YouTuber Marcus Moles is asking people to ask themselves two questions about Bitcoin in order to figure out if it has any real value to society. Bitcoin is complex and most Americans, he says, can hardly appreciate its appeal.
In his new video series, Crypto and Coffee, which tackles the rise of Bitcoin and cryptocurrencies, Moles, who studied finance and first bought some BTC back in 2017, breaks down basic economics, the financial system, money and crypto for the average viewer who’s wondering if shifting to a new form of digital money actually makes any real sense.
Moles says when he brings up the topic of Bitcoin and crypto with friends and family, there’s a unanimous lack of understanding about the space – most know nothing.
After joining a meetup in Portland, Oregon that was attended by Peter McCormack, host of the What Bitcoin Did Podcast, Moles says he was inspired to address the confusion about Bitcoin that has left so many mainstreamers disinterested. His goal is to help people navigate the space.
So he poses two questions.
Question #1 – what is your relationship with your government?
Moles asks if governments can be trusted to support their fiat currencies.
“If you live in Argentina or if you live in Zimbabwe or Turkey or a couple other different places, their relationship with their government probably isn’t that good. High inflation, corruption, not a lot of privacy, tracking your movements wherever you go…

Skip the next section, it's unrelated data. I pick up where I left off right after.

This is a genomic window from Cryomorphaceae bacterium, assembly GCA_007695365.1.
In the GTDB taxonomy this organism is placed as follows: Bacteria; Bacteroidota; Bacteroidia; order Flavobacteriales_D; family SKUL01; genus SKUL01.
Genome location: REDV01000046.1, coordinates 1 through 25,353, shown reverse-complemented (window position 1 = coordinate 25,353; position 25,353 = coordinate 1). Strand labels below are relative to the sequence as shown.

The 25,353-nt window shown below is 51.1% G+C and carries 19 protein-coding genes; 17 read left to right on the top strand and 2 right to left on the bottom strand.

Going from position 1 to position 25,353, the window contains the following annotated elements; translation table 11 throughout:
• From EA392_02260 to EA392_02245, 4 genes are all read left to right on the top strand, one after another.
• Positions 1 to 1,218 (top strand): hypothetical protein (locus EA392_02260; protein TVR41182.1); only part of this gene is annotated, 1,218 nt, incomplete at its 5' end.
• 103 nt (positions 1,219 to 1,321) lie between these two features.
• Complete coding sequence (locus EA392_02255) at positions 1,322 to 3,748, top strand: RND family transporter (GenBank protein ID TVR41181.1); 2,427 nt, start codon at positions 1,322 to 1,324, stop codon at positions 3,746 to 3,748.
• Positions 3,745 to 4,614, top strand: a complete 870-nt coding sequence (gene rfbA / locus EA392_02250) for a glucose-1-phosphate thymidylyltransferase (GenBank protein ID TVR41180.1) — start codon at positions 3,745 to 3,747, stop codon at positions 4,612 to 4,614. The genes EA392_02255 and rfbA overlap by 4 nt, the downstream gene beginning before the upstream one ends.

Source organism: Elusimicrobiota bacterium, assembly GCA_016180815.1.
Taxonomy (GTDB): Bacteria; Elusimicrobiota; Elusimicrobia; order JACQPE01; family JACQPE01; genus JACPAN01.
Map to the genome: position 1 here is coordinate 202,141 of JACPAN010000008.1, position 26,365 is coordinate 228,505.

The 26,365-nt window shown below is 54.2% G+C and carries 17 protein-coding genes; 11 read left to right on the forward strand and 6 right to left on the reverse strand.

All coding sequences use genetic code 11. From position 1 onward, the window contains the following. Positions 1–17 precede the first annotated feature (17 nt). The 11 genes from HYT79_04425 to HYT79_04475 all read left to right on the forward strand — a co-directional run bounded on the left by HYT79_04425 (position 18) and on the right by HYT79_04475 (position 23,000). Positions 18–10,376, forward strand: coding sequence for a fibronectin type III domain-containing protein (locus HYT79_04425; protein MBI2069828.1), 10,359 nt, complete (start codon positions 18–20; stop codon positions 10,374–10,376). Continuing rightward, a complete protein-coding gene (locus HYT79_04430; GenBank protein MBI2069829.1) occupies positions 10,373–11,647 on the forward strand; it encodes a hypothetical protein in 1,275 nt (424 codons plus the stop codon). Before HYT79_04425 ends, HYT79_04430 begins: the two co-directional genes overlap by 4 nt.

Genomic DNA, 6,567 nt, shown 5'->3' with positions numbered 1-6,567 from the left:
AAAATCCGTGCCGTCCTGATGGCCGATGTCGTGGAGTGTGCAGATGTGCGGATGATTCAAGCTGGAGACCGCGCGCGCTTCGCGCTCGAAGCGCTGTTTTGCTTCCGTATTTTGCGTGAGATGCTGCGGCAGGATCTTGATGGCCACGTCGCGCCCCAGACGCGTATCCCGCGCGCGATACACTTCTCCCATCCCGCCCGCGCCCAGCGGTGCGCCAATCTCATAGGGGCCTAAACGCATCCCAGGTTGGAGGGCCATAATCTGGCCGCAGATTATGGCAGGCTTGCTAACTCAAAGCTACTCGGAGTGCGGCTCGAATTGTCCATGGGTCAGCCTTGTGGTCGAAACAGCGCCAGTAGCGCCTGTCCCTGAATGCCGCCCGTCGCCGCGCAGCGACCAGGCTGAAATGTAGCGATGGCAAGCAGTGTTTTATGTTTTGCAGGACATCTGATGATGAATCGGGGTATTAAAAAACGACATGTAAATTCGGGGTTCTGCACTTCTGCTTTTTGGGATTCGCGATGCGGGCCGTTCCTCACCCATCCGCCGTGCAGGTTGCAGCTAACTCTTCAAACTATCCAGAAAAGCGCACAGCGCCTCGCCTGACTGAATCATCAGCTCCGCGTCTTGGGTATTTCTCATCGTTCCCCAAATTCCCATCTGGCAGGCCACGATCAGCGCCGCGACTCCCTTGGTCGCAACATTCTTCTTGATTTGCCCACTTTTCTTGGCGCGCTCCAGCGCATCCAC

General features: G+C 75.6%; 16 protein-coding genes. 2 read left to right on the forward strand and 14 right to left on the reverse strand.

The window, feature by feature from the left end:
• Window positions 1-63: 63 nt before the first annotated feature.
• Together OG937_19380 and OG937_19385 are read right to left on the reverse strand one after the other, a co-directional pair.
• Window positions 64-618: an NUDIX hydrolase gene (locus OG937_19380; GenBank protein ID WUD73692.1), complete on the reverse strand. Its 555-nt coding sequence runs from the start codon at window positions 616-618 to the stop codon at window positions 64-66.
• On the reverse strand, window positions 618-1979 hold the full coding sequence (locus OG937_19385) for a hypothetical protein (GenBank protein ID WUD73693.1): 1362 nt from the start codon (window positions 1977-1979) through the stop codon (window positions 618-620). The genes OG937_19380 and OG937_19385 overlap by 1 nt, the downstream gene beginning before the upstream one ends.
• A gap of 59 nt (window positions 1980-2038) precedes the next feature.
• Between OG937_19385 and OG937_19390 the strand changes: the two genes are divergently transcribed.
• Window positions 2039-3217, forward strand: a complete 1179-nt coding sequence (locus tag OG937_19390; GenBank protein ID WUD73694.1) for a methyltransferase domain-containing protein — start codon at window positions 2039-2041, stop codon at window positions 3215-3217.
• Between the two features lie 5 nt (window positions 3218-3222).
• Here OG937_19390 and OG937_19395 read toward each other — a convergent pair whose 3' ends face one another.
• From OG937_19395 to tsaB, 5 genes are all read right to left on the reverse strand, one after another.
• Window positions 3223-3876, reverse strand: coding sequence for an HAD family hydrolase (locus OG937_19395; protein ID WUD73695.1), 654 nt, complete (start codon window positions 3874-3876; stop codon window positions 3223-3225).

I know in the United States, we don’t really think about money a lot. It’s pretty easy for us. We get our paycheck from our job. We go spend our money and it’s very easy to spend our money. We go to the grocery store. It’s really easy to buy anything from there. We have Amazon two-day shipping. Everything is really, really simple for us. Will it always be like that?
We have the Federal Reserve who controls our money and how the money supply is allocated. We have inflation. Our money is being devalued every single year. We had the crash of 2008. Maybe there was a little hand slap in there for what happened. But did anything change?
The Federal Reserve still has 12 different reserve banks which all work with the commercial banks. So do you trust your government to do the right thing for its currency, for its US dollar? So that’s the first question, you need to ask yourself…do I trust my government to create a world where my money isn’t devalued greatly over time?”
Question #2 – What is money?
“As we went through the educational system, we never really thought about it…
You could say it’s a belief system; money is debt; money is tied to our government. But in its basic form, money is a tool man created to facilitate trade…”
Moles says the advent of the internet changed the game on a number of industries and that money is next in line. He cites giant tech companies that have disrupted big business without following a conventional path.
“We have Airbnb that doesn’t own any real estate. We have Netflix who doesn’t really own any shows. The internet has changed the game. We have Uber that pretty much doesn’t own any cars. And now, the financial world: Bitcoin doesn’t own any banks. This is a very, very new ideology, technology. It’s here to stay.
In order to get into it, you need to question two things. Do I trust my government, what is my relationship with my government? And what is money?”
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